Somehow, this reminded me that I hadn't caught up on Cringely who goes into Google's pending takeover of the net.
OK, that reminded me that Google and Apple are getting closer Story Here
"Speaking at a technology conference in San Francisco, Google (Nasdaq: GOOG) CEO Eric Schmidt confirmed that his company is collaborating with Apple (Nasdaq: AAPL) on several more projects.
His comments were in response to a question about rumors that the companies are codeveloping a tablet-style computer, according to MarketWatch.
Schmidt neither confirmed or denied that an Apple/Google tablet computer is in the works.
He did, however, state that the two companies are "doing more and more things together. We have similar goals, similar competitors."
Google's search and map functions will be included in Apple's new iPhone -- a combination iPod and smartphone -- that will be released in June.
Neither company has commented on whether or not those functions will work the same as they do on other smartphones, or if there will be additional or enhanced features."
Back to Google, and really to Yahoo ... WSJournal did a piece that AT&T doesn't need Yahoo anymore
• The Situation: Changing economics could prompt revisions in pact between AT&T and Yahoo.
• What's at Stake: How revenue from Internet subscriptions and ads are shared.
• What's Next: Yahoo may have to sweeten its deal with AT&T, up for renewal in April 2008.
Cringely : "...Google's dominance of search and advertising is so profound that most competitors -- especially Yahoo -- would probably be better off NOT even attempting to compete and simply let Google handle search and advertising while Yahoo provides content."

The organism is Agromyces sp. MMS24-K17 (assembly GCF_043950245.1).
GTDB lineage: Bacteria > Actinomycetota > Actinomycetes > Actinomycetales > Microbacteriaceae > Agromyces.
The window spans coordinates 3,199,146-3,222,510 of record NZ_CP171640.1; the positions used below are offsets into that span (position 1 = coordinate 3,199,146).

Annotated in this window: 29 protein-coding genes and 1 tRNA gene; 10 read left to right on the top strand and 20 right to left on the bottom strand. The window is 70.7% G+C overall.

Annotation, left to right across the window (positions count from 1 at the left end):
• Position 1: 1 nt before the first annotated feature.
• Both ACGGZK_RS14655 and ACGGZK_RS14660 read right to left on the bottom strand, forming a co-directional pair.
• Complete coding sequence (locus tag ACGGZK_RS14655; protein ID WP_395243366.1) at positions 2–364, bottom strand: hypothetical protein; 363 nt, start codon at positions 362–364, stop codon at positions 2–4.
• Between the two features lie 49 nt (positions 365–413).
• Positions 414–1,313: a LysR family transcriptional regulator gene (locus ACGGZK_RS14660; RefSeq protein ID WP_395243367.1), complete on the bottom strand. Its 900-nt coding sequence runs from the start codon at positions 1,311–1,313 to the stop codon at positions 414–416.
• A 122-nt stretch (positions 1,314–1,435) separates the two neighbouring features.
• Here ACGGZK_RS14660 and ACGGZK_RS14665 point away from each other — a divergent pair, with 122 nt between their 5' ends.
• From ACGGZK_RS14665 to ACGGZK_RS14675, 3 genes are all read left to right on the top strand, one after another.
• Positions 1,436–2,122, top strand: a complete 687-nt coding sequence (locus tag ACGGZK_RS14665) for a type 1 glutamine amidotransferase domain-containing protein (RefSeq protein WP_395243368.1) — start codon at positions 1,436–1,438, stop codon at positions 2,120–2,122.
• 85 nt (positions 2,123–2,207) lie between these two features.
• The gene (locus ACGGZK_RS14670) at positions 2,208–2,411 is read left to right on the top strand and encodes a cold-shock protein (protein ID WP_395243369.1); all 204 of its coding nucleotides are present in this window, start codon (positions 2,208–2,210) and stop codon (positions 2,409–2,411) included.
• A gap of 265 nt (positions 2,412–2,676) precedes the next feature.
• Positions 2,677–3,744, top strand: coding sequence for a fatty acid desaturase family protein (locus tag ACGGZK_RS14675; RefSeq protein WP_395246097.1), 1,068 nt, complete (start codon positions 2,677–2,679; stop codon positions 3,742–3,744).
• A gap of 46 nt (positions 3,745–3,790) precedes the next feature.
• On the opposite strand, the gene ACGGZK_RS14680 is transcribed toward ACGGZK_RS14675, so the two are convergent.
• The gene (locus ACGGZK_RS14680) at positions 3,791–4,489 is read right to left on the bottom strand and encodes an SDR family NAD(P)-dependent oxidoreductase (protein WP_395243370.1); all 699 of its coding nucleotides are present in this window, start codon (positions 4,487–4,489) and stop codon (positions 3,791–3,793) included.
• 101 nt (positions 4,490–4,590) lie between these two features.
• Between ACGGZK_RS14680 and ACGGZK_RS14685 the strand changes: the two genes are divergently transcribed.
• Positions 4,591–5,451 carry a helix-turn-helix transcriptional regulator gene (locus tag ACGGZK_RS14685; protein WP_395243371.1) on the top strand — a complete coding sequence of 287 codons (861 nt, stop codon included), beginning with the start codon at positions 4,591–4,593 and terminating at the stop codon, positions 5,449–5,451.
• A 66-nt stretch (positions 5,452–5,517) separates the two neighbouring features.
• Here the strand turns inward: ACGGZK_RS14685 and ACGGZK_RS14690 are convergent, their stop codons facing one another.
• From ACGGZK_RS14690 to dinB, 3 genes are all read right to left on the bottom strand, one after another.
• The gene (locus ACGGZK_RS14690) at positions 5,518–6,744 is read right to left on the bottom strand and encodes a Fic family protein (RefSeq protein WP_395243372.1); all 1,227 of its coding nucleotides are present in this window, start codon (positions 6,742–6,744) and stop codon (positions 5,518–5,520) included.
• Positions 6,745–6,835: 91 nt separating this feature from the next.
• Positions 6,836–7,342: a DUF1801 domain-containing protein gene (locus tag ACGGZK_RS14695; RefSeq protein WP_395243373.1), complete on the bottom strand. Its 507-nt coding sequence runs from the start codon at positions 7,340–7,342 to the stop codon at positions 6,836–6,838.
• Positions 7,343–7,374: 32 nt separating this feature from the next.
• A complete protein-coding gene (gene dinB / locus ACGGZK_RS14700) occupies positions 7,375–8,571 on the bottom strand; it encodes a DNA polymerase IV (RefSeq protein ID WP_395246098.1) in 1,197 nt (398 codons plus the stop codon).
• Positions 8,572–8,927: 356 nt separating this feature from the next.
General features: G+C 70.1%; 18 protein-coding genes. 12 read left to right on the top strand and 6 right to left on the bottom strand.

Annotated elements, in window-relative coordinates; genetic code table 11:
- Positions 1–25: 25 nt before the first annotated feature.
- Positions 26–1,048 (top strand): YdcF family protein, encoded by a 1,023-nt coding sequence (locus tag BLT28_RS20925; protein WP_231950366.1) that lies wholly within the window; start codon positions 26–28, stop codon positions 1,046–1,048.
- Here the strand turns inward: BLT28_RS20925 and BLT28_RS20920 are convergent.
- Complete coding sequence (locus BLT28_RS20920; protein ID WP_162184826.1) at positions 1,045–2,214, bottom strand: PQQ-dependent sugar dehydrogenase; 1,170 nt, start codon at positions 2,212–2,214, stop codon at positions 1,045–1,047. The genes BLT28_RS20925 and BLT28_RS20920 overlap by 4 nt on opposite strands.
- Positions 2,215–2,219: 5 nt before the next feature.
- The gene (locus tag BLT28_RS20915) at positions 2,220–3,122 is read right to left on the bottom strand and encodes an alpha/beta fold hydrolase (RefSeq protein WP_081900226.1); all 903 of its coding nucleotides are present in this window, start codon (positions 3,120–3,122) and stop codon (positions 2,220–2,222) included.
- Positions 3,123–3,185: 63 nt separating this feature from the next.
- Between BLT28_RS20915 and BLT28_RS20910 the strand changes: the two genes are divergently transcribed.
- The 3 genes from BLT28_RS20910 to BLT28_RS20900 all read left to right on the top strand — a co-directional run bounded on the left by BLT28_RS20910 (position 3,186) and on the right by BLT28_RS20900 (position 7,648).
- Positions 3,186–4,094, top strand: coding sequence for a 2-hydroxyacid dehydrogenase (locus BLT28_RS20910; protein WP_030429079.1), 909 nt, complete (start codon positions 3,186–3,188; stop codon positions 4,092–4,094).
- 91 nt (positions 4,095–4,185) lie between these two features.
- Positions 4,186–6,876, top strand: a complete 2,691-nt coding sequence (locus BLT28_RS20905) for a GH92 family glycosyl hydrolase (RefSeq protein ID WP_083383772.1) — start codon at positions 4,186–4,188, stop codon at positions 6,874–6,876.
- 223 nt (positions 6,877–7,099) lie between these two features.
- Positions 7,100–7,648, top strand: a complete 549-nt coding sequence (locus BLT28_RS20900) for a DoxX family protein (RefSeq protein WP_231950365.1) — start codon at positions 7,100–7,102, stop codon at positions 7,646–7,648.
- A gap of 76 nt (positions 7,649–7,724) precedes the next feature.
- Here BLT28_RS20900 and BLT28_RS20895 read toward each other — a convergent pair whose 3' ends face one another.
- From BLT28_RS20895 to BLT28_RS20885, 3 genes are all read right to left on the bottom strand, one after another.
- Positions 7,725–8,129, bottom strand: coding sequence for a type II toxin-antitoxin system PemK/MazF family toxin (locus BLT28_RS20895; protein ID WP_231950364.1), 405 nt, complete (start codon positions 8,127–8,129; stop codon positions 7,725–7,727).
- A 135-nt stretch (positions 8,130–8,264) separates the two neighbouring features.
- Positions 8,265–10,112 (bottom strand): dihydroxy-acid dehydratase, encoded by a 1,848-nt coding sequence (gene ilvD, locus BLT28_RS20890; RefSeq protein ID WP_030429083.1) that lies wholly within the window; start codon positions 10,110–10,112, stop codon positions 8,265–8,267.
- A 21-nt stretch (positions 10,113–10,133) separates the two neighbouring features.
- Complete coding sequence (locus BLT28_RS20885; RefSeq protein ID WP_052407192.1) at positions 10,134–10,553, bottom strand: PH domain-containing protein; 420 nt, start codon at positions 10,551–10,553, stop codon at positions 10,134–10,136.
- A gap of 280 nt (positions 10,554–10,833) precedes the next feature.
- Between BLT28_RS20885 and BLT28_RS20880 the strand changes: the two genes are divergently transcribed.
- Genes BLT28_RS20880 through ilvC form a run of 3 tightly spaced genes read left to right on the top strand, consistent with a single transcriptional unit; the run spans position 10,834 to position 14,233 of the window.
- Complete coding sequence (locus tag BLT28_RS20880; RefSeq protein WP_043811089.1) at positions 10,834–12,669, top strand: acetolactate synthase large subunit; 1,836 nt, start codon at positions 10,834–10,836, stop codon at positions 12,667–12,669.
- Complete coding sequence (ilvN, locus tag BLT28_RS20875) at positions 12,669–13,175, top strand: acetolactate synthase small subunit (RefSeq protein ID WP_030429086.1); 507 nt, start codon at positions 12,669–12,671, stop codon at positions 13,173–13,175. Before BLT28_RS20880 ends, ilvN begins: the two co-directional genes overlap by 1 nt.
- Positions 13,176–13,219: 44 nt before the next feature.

And here's bit about CEO compensation:
"Terry Semel, the chief executive of Yahoo Inc., got options to purchase $25.7 million of the company's stock in 2006, representing 80% of the maximum he was eligible to receive even as the firm's share price fell by more than a third during the year.
Yahoo struggled in the year as it failed to keep up with rival Google Inc. in the race for advertising dollars and lost its No. 1 ranking as the most popular Internet site to News Corp.'s MySpace. The year culminated in a restructuring that saw the departures of Chief Operating Officer Dan Rosensweig and Lloyd Braun, who headed the media group.
Yahoo's compensation committee awarded Mr. Semel a bonus of 800,000 fully vested options out of a maximum allocation of one million in 2006, according to a filing with the Securities and Exchange Commission. The options had an exercise price of $32.12 a share.
Mr. Semel's basic salary for the year was just $1 under a three-year deal announced in May, mirroring similar executive-pay deals at other technology companies, including Apple Inc. and Google.
The payout, however, was less than half the compensation Mr. Semel received in 2005, when Yahoo shares were trading higher. His 2005 bonus comprised about 1.3 million shares at an exercise price of $40.68, coming to a value of about $52.9 million. That bonus came on top of a basic salary of $600,000."